The Inaugural Future Forests Research Awards

Four new science prizes have been awarded to researchers and technical specialists in the forestry industry.

The inaugural Future Forests Research Awards were presented at a function in Wellington last night (18 August) by Wayne McNee, Director-General of the Ministry of Agriculture and Forestry.
The awards have been introduced by Future Forests Research (FFR) to recognise research in three key areas that underpin FFR’s success – engagement and communication with industry, international science quality and adding value to the forestry sector.
Future Forests Research, established in 2007, is a partnership between forest industry organisations and the Crown Research Institute Scion to fund, organise and disseminate forestry research for the benefit of the wider New Zealand forestry sector.
FFR brings together industry funding for research and provides a channel for matching public funding, to ensure research is relevant to industry needs, is managed effectively and results are disseminated to member organisations for maximum value.
FFR Chief Executive Russell Dale said the introduction of the science awards reflected the company’s development over the past four years. “Now that we have established a track record of sound, relevant research and a strong network to disseminate the findings to members, it is timely to recognise some of those who are making major contributions,” he said.
Scion’s General Manager for Forest Science, Dr Brian Richardson, says it is very positive for the forestry sector to be recognising the value of science in this way.
“Most forest management practices are influenced by science that has gone on behind the scenes for decades. The FFR awards are a great way to acknowledge the importance of this contribution,” he says.
“All of the award recipients are highly committed to forestry and work hard for the benefit of the sector.”
Recipients of the inaugural awards are:
Communication and sector engagement: Rien Visser, University of Canterbury
Rien has been an enthusiastic and passionate contributor to the FFR Harvesting Theme, supported by Government’s Primary Growth Partnership, with work that aims to reduce the cost and improve the safety of harvesting on steep terrain. Rien has established an industry-wide benchmarking of harvesting operations that is now beginning to provide valuable information on harvesting productivity.
Enhancing sector value: Michael Watt and Carol Rolando, Scion
Michael and Carol’s research has enabled the forest industry to continue weed control in newly planted forests, using chemicals that have not been viewed favourably by international accreditation agencies. The work that has been done to understand the fate of the chemicals after application and to find alternative chemical formulations that are more benign in the environment has been of significant value to the forest industry. Without these chemicals, commercial plantation forestry would not be viable on many sites in New Zealand.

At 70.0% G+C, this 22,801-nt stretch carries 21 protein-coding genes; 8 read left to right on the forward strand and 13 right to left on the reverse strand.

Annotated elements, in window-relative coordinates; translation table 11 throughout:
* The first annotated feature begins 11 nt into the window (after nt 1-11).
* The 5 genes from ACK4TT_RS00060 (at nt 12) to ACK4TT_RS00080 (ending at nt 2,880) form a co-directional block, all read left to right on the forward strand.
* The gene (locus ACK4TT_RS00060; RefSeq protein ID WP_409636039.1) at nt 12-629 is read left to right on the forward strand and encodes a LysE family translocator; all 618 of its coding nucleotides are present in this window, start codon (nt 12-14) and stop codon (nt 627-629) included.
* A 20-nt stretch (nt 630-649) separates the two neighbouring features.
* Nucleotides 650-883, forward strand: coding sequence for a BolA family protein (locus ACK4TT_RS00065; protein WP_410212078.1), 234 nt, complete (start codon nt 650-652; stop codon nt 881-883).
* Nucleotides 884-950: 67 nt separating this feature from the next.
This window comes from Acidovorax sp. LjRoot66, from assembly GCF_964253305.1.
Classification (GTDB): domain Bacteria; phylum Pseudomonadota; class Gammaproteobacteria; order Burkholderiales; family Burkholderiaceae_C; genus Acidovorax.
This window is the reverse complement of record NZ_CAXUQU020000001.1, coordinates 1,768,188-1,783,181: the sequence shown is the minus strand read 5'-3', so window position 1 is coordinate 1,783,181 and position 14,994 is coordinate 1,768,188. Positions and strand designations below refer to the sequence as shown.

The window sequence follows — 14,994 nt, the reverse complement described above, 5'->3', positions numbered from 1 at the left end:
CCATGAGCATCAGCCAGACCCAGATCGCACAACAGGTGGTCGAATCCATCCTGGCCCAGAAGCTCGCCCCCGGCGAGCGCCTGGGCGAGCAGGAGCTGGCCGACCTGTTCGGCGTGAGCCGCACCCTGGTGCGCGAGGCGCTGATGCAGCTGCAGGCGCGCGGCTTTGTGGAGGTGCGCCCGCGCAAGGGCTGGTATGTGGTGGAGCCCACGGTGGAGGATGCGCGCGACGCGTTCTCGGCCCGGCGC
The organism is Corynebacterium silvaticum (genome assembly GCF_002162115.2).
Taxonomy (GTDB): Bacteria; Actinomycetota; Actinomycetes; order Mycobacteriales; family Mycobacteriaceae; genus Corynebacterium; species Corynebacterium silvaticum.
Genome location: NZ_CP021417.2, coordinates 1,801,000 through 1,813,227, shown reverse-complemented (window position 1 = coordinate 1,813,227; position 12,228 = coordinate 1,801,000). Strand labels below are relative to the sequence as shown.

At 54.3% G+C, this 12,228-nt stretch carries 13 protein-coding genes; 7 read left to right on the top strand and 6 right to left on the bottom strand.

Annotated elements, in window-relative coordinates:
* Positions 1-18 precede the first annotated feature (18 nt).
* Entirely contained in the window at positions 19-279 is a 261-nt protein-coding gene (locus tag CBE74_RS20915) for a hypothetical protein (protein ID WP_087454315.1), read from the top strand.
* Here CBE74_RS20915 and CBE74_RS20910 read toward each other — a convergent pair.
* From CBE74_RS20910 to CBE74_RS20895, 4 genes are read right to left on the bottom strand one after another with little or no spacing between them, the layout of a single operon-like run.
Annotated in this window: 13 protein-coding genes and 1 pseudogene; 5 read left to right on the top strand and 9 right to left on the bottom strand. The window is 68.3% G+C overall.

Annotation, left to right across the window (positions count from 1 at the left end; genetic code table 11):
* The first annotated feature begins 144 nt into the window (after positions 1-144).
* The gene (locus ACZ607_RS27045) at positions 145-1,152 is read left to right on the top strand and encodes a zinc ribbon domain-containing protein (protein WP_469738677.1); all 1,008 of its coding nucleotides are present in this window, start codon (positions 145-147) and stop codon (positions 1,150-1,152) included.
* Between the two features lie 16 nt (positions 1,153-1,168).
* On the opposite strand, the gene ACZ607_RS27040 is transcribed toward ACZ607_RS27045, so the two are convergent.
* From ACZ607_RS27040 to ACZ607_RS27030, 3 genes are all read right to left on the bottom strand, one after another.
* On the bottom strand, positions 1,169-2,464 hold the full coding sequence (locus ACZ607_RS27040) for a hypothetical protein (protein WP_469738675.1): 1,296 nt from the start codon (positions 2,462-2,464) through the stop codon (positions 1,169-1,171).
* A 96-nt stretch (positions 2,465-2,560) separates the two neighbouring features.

Science of International Quality: Mark Kimberley, Scion

Mark has undertaken ground-breaking research to develop new techniques for modelling the growth of forests and, in particular, a new growth index that predicts the productivity of radiata pine across New Zealand. This single index has replaced a series of regional growth models and is a major step forward for the forest industry. Mark has published this work in international journals and it is considered to be world leading research.
Research Participation and Uptake: Dave Lowry, Hancock Forest Management
Dave Lowry, Technical Manager of Hancock Forest Management, is an industry representative on the technical steering teams of both the Radiata and Diverse species themes of FFR as well as other industry research bodies. Dave participates fully to ensure research is relevant and well targeted and also in reviewing technical outputs from the research programmes. Industry adoption and use of research results is vital to ensure that the industry and New Zealand gain maximum benefit from spending on research.
Most large forestry industry companies and many mid-sized and smaller organisations are members of Future Forests Research Ltd, as are many regional councils and other authorities with interests in forestry-related environmental and social issues.
Forestry is a major contributor to New Zealand, with exports of $4.4 billion in the year to March 2011, direct employment of more than 17,600 people in forestry and first-stage processing, and significant environmental and social benefits.
For more information on the awards, contact:
FFR Chief Executive Russell Dale, phone 0274-938-061, email